Freedom in the World
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Freedom Rating (1 = best, 7 = worst)
Civil Liberties (1 = best, 7 = worst)
Political Rights (1 = best, 7 = worst)
Tanzania's civil liberties rating improved from 4 to 3 due to changes in the survey methodology.
Parliament, dominated by the ruling Chama Cha Mapinduzi (CCM) party, passed restrictive legislation in 2002 regarding antiterrorism that gives the police and immigration officials sweeping powers to arrest illegal immigrants or anyone suspected to have links with terrorists. It also passed a law governing activities of nongovernmental organizations (NGOs) which could circumscribe civil liberties, including the freedoms of association and expression. As of the end of 2002, however, this law had yet to be implemented.
The parliament of the semiautonomous region of Zanzibar and Pemba islands has endorsed amendments to its constitution, allowing the Zanzibari president to involve the opposition in the formation of an independent electoral commission. The amendment was passed in what is seen as an important step towards the implementation of a reconciliation agreement signed by the CCM and the rival Civic United Front (CUF) in October 2001 in a bid to end years of turmoil between the two parties.
After Tanzania gained independence from Britain in 1961, the CCM, under President Julius Nyerere, dominated the country's political life. The Zanzibar and Pemba islands were merged with Tanganyika to become the Union of Tanzania after Arab sultans who had long ruled the islands were deposed in a violent revolution in 1964. For much of his presidency, President Nyerere espoused a collectivist economic philosophy known in Swahili as ujaama. Although it may have been useful in promoting a sense of community and nationality, this policy resulted in significant economic dislocation and decline, the effects of which continue to be felt. During Nyerere's tenure, Tanzania also played an important role as a "Front Line State" in the international response to white-controlled regimes in southern Africa.
Nyerere retained strong influence after he officially retired in 1985. Although opposition parties were legalized in 1992, the CCM continues to dominate the country's political life. Progress towards democratic consolidation and strong economic growth remain inhibited by high levels of corruption and weak opposition parties.
Although Tanzania has avoided the civil strife that has racked many of its neighbors, and its economy is growing modestly, there are a number of serious issues that, if not addressed, could affect the country's long-term stability. These include relations between the mainland and the Zanzibar archipelago; the presence in Tanzania of 500,000 refugees from Burundi, the Democratic Republic of Congo, and Rwanda; and the need for relief from the country's $8 billion debt.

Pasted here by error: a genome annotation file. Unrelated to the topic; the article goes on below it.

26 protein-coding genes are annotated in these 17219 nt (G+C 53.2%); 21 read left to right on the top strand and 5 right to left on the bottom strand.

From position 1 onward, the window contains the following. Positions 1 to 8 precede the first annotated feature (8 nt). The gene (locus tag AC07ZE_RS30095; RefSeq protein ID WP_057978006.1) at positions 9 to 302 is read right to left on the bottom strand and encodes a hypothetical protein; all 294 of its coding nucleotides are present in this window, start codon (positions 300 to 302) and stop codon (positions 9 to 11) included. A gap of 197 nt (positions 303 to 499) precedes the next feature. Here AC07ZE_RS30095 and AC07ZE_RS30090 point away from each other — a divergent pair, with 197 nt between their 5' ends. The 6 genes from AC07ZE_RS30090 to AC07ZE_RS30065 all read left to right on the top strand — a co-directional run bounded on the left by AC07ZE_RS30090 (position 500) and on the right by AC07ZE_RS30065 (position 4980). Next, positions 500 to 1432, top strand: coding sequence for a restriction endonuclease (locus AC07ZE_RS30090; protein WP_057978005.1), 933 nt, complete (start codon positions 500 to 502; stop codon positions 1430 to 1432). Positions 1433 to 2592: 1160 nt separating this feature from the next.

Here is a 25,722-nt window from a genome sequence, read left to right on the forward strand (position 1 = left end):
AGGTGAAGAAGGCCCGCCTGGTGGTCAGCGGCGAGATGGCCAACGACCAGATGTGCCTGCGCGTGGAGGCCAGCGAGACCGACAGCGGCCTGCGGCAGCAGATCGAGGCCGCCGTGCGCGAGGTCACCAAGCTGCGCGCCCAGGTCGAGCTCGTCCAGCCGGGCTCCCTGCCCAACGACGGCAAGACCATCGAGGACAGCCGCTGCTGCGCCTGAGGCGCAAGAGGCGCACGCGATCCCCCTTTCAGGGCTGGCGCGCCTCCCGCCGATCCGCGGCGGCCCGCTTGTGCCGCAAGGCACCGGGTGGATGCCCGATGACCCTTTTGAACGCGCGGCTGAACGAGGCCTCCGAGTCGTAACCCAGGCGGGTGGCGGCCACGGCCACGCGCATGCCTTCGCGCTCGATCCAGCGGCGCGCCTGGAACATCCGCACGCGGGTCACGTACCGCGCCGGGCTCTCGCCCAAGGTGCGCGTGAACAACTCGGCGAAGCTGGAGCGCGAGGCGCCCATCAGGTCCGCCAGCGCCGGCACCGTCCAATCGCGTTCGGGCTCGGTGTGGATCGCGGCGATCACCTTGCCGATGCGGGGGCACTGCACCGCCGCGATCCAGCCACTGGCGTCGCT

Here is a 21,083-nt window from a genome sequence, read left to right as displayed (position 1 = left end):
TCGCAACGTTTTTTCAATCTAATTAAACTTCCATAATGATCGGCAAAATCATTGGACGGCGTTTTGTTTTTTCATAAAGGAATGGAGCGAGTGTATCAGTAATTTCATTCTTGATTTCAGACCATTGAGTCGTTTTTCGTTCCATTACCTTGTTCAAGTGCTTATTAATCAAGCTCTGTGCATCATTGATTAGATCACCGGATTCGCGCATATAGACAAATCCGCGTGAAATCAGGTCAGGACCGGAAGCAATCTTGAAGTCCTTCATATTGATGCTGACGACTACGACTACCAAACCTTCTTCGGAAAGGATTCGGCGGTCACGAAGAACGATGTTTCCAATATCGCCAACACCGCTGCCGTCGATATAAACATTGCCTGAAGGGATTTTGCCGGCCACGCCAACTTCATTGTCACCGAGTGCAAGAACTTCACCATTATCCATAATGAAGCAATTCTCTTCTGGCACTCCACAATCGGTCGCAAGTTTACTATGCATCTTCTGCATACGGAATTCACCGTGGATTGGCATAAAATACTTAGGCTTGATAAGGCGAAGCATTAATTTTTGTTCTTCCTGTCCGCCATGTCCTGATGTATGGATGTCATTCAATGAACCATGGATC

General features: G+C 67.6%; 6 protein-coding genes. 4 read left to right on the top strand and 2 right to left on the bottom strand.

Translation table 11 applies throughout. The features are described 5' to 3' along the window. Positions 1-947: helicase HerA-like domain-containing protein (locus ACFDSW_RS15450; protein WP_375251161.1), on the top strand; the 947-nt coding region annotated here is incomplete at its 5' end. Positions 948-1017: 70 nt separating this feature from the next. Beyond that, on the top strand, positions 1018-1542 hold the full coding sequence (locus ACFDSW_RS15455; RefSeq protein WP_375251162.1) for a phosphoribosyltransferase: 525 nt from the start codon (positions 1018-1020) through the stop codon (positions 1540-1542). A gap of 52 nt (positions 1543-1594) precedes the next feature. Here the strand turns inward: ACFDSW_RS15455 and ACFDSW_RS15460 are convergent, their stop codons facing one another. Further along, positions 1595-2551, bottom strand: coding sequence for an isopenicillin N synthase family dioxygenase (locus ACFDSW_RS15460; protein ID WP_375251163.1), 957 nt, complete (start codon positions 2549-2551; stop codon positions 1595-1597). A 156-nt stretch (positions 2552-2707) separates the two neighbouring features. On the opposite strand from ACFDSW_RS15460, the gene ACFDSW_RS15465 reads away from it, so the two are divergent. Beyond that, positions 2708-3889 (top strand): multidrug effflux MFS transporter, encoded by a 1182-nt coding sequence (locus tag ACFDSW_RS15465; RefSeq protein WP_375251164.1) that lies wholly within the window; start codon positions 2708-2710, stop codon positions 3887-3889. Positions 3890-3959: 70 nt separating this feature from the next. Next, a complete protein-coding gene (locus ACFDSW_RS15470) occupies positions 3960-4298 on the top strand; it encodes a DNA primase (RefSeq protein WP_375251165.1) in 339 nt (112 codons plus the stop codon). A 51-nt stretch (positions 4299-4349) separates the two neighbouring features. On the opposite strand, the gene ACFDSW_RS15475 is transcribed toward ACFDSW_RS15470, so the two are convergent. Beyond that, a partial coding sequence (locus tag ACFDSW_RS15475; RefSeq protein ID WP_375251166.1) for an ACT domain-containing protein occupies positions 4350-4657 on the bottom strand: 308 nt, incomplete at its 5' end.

Tanzania held legislative and presidential elections in October 2000, the second since the reintroduction of multiparty politics. Incumbent president Benjamin Mkapa won reelection with about 70 percent of the vote, and the CCM won an overwhelming victory in the 275-member legislature. The conduct of these elections represented a modest improvement over the preceding polls in 1995.
The elections were marred, however, by fraudulent polls biased in favor of the ruling party in the federated semiautonomous islands of Zanzibar and Pemba. The status of these islands in relation to the mainland has long provoked tension. The opposition CUF and independent observers convincingly demonstrated that the ruling CCM had engaged in fraud to maintain itself in power. Subsequent rioting in Zanzibar in January 2001 resulted in the deaths of more than 40 people. In October the CCM and the CUF announced the agreement designed to resolve the political crisis and allow for more transparent government.
The ability of Tanzanians to freely choose their political leaders is not yet firmly entrenched in practice. Although the 2000 national elections avoided the massive logistical and administrative chaos of preceding elections, the CCM continues to enjoy considerable advantages of incumbency that inhibit the realistic prospect of alternation of power. In addition, the 2000 elections in Zanzibar demonstrated that progress towards more legitimate electoral processes is not uniform nationwide. Massive electoral irregularities prompted authorities to annul the vote in almost one-third of constituencies. Ballot papers arrived hours late in some areas, and many people were unable to vote. A claim by the CUF leader that the CCM had manipulated the election to avoid defeat was bolstered by observers from the Commonwealth and the Organization of African Unity. The October 2001 agreement to defuse the Zanzibar crisis represents a positive step, but the accord remains fragile.